Archive for August, 2017

As humans live in slums, why do I complain about my privileged life?

by David McElroy

I’ve had a terrible day. It’s Friday evening after work. I’ve just eaten dinner. I’m sitting in a restaurant feeling frustrated and anger — partly at myself, partly at others.

I’m unhappy about multiple things. I’m lonely. I want to quit my job. I miss someone. I feel alienated from the people around me. I find myself thinking that life hasn’t been fair to me. (I could tell you why. I have plenty of reasons.)

And then I randomly saw this photograph.

Gautam Basu took this photo of an Indian mother and two of her children. The mother is dressing a daughter while a smaller child clings to her. The pipe in which they’re standing is their home.

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Why does the current concept of ‘human rights’ leave me queasy?

by David McElroy

Nobody could possibly be opposed to “human rights.” The idea sounds so pure and noble. So why does the phrase make me cringe?

When I speak of rights, I tend to speak of individual rights. That’s what the classical liberal thinkers had in mind a couple of hundred of years ago when they started recognizing rights. They realized that individuals had certain rights — to be left alone to live, speak, worship and trade as they wished. Politicians attempting to implement some of those ideas — such as the founders of this country after the split from Great Britain — did imperfect jobs of implementing the ideas, even though they were really good at quoting the rhetoric of individual rights. (If they had really understood their rhetoric, slavery wouldn’t have been made part of the Constitution, for instance.)

But since the beginning of the Progressive Era, people have talked about something entirely different. Influenced by Marxist ideas of rigid class structure, they slowly evolved the idea that groups have rights. To them, rights weren’t natural things which apply equally to every human. Instead, “workers” had certain “rights” just because they were part of a social or economic group. The idea was extended to other identifiable groups — women and racial minorities to start — and then kept expanding.

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If you made an error yesterday, it’s ‘foolish consistency’ to stick with it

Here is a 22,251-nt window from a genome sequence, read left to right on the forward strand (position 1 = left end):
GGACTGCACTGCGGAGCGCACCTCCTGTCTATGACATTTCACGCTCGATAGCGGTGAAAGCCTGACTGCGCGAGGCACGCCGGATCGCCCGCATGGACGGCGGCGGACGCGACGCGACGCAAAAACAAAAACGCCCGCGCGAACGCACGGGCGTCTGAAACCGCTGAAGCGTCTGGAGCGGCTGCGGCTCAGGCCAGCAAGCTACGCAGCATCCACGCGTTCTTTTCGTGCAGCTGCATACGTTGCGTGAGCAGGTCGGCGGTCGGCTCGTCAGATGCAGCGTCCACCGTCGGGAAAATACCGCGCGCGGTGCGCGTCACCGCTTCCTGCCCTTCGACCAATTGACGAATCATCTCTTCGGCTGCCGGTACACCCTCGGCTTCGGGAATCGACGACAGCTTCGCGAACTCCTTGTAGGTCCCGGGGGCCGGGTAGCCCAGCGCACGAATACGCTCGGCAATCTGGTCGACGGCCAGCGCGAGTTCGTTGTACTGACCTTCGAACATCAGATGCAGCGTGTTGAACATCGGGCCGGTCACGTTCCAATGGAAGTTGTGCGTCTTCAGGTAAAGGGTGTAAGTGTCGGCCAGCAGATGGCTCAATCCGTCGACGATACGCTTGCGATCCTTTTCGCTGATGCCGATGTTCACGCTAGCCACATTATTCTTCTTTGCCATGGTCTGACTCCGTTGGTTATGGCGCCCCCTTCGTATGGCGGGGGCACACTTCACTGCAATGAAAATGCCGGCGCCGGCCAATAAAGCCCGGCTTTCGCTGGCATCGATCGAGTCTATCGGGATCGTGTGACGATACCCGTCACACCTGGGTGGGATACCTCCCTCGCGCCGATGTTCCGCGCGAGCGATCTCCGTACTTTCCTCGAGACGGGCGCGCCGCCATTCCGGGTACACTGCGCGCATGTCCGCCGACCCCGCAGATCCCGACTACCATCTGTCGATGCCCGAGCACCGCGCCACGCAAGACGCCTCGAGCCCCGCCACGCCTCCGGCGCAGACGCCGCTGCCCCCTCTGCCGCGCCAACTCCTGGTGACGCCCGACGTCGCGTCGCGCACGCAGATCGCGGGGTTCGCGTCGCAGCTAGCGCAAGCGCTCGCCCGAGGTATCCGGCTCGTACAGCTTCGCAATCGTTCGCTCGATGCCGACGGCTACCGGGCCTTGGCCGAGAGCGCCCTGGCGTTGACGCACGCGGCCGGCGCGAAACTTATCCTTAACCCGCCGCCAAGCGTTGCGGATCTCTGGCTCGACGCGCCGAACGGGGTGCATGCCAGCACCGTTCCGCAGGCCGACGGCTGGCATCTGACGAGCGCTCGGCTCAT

by David McElroy

Most people are afraid to turn around when they’ve made a choice they’ve determined to be wrong. If they turn the wrong way down a road — confidently declaring it to be the way to go — they persist with the error long after it’s obvious.

We humans hate admitting we’re wrong.

We trap ourselves with our desire to be consistent, even if we don’t consciously know what we’re doing. Most of us are terrified of being seen as contradictory, so we’re afraid to reverse course and say, “I know I said X, but I was wrong and I’ve realized Y is the truth.”

Most people keep themselves locked into X long after they’ve realized Y is true, because they’re too weak to admit to having been wrong and forthrightly turn around. This is what Ralph Waldo Emerson meant in a widely misunderstood passage in his 1841 essay on “Self-Reliance.”

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Reaction to Googler’s memo says, ‘Diversity is good if you conform’

by David McElroy

I have no idea whether Google engineer James Damore is a bigot or not, but I am convinced that most of the people attacking him have proven themselves to be bigots by their responses.

Last week, Damore shared a 10-page memo on Google’s internal communication system. His thoughts have pushed buttons of millions of progressives, sending many into hyperventilating attack mode — because Damore outlined his views about why Google is approaching the issue of diversity very poorly. He claims that the company’s drive to promote women and minorities has resulted in a lack of ideological diversity instead.

Damore has been called all sorts of names, most of which use language I wouldn’t even repeat. If I ignore the attacks containing profanity, most of the least offensive among the rest claim he’s sexist and bigoted. Many people have called for him to be fired. Why?

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Start over here

When this site launched in 2011, it was intended as a way to find others who were sick of partisan politics and wanted to connect with like-minded people who were ready to go beyond politics and find ways of escaping. It has shifted focus in ways that reflect my own shifting thinking. I’m less interested in politics and more interested in looking at the things that make life worth living, such as love, creation, self-understanding and connecting with others. Every article I have posted since 2011 is still in my archives, but everything I write is a reflection of my current thinking. Sometimes I’m wrong — and that’s fine with me — and I don’t always end up agreeing with what I wrote five years ago. For now, you can still read what I wrote about the site’s purpose in 2011, but I should rewrite this. Read more.

Contact David

David likes email, but can’t reply to every message. I get a surprisingly large number of requests for relationship advice — seriously — but I rarely have the time to respond. (Sorry.) Besides, with my own romantic track record, maybe my advice isn’t worth taking. I’d like to find a wife one of these days, so maybe I should add an “application.”

Watch this short film

What kind of "educational film" would the U.S. government release today to teach Americans how to be good citizens?
We're the Government — and You're Not
Official selection of 20 film festivals
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(Yeah, I was surprised, too)
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